And then, of course, I always want to be improving. I always want to be, you know, getting better at what we're called to do.

So that's probably the -- that's enough challenge right there.

KING: What's the toughest part about being a preacher's wife?

V. OSTEEN: The toughest part about being...

KING: Did you ever think you wanted to be one, by the way?

V. OSTEEN: No, I didn't. I never thought about it, really, you know? I...

KING: What's the toughest part?

V. OSTEEN: The toughest part?

Probably to just -- it's not really tough. We, you know what? We don't set ourself up for any certain way of doing or being. We really are just ourself. We -- I mean you could say -- I mean I could sit here and think of a lot of things. But I just try to be myself and that's the truth.

And so I don't really set myself up.

KING: How about ministering to the sick? Visiting the dying?

J. OSTEEN: Well...

KING: I mean, that's hard. J. OSTEEN: That is hard. You know, almost -- I was going to say every service, but almost -- at least once a month, Larry, at our services, they'll bring children that are sick. And it's, you know, it's heartbreaking. I cry more than the parents cry. But it's hard, you know? You've just got to -- you know we have a big cancer center, M.D. Anderson, great people there.

KING: Sure is.

J. OSTEEN: But, you know, they come there and, you know, you'd see little 2- or 3-year-old children. It breaks your heart. I mean I don't have any answer for them except god's a god of the impossible, let's trust him, let's believe that he can heal.

We see many of them come out of it, you know, and just go against the odds. Some of them don't make it. We just believe, I to, again, just say let's believe there for the hope of heaven.

But it's hard. It breaks your heart.

KING: How have you dealt with being well known?

V. OSTEEN: You know, up to just recently I didn't really realize we were real well known. I know that's kind of naive but we've only been done this...


V. OSTEEN: ... we've only done this for about seven years. So, you know, I'm -- kind of like Joel was saying about the children and about -- to re-answer that question, you just have to just believe that when -- that when they come in our church, that they're finding a comfort and a hope that they didn't have before. And that's -- that's a good feeling.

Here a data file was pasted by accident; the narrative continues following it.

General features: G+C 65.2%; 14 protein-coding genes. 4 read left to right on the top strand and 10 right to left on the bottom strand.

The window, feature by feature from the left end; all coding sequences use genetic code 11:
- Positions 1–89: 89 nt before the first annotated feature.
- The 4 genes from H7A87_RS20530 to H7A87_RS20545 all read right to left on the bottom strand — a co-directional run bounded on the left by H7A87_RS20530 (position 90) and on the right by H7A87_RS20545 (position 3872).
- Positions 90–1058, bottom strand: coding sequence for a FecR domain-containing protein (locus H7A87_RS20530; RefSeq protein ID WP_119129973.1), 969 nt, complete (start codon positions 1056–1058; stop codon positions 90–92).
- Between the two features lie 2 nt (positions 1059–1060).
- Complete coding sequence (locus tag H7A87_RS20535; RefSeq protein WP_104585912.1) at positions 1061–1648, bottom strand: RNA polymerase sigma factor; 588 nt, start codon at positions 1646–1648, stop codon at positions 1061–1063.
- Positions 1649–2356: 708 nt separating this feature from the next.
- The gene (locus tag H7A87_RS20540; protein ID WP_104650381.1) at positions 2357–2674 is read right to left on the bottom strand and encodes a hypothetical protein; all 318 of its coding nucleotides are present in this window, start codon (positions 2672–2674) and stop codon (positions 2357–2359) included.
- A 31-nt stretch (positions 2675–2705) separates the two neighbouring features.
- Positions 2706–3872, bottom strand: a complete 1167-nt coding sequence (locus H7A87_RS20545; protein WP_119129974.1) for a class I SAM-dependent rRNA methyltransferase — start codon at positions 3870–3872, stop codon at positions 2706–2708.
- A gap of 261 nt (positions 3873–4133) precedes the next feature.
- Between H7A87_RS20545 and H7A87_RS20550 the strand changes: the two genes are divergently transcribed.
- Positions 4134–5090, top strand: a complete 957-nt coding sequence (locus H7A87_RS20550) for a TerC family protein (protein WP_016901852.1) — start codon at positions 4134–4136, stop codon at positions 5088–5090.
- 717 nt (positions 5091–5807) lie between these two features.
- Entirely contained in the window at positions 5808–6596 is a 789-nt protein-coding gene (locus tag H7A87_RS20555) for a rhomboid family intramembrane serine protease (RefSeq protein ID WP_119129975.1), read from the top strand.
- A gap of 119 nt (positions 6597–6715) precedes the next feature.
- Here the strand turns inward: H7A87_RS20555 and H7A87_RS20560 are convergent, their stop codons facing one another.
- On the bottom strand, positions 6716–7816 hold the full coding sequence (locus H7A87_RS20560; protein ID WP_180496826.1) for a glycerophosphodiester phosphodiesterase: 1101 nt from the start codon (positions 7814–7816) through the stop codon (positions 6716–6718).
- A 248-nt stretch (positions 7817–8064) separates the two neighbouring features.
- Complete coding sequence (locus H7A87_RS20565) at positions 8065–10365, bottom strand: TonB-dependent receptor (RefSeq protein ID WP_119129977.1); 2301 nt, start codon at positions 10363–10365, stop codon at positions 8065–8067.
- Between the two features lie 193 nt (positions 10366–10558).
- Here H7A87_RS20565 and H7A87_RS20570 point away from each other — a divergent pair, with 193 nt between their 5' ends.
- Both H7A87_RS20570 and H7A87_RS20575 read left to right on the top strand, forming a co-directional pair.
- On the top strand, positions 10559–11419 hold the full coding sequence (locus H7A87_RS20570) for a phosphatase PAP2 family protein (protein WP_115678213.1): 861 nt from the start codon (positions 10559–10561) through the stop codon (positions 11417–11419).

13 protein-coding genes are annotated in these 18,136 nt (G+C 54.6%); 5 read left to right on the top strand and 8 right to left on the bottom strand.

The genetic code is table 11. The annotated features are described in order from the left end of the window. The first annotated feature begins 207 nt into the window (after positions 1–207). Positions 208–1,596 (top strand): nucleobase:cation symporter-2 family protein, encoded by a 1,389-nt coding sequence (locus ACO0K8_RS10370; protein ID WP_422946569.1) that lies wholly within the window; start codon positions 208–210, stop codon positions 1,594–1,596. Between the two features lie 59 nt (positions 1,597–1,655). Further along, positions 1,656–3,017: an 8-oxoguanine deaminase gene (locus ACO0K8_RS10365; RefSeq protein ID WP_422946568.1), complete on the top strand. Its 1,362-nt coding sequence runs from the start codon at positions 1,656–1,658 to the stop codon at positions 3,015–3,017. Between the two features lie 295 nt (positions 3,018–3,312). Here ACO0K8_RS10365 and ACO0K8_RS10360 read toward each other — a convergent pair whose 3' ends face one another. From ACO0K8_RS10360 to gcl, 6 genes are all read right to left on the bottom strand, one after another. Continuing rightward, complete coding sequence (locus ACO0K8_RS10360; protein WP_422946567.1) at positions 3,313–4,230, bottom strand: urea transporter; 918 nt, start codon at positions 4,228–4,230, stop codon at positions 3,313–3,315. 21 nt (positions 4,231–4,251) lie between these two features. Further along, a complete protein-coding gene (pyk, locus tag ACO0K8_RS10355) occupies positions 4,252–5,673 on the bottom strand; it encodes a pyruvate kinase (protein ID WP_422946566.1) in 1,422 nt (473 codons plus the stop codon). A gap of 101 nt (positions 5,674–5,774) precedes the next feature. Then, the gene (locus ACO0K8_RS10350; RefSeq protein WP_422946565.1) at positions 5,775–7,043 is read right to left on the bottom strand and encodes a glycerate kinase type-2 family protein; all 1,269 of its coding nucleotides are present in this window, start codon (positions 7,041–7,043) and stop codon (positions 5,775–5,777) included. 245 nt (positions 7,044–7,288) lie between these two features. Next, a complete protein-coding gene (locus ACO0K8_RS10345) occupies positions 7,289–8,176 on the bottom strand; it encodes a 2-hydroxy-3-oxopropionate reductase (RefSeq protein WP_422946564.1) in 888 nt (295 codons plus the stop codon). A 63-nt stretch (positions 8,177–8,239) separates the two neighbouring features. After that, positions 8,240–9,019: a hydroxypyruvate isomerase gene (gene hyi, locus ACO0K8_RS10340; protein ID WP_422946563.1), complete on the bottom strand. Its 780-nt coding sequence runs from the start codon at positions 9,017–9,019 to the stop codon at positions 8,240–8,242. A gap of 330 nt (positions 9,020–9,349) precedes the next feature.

And I've had people say how can you deal with all of this?

Well, I really give it all to god and I just say god, you know what?

You're the one that makes the difference. It's not us making the difference. We're only going to be faithful with what you called us to do.

But we really feel like that when they come in, they feel a sense of hope and they feel a sense of strength. And that's what we -- we provide for them, you know, through the church.

KING: You got some negative press, though, didn't you, I -- about on a flight to Vail last year?

V. OSTEEN: That was nothing.

KING: What happened?

V. OSTEEN: It was nothing. There was a small incident that was blown out of proportion and I just did what any concerned mother would do and really nothing.

KING: Oh, well, you can't leave me like that.


KING: What happened?

V. OSTEEN: What happened?

Well, I really don't want to -- I'll tell you the truth, I've never spoken about it before because of the...

KING: OK. It's not a court. You don't have to answer it.


KING: But if it was nothing...

V. OSTEEN: It was nothing. It was just a small incident that was blown out of proportion and the truth is I've never spoken about it because you know what that does?

That makes me have to start accusing and pointing the finger at someone else. And I just want to take the high road because...

KING: But don't you want to answer, in contrary to what the media might have reported? Don't you feel that, hey, there's another side to this?

V. OSTEEN: You know, you asked me a few minutes ago, is it hard to be this or is it hard -- yes, it is. But when you do what you're supposed to do, it makes you stronger. Yes, it's hard. I'd love to go and, you know, myself, and say yes, I want to do this and do that.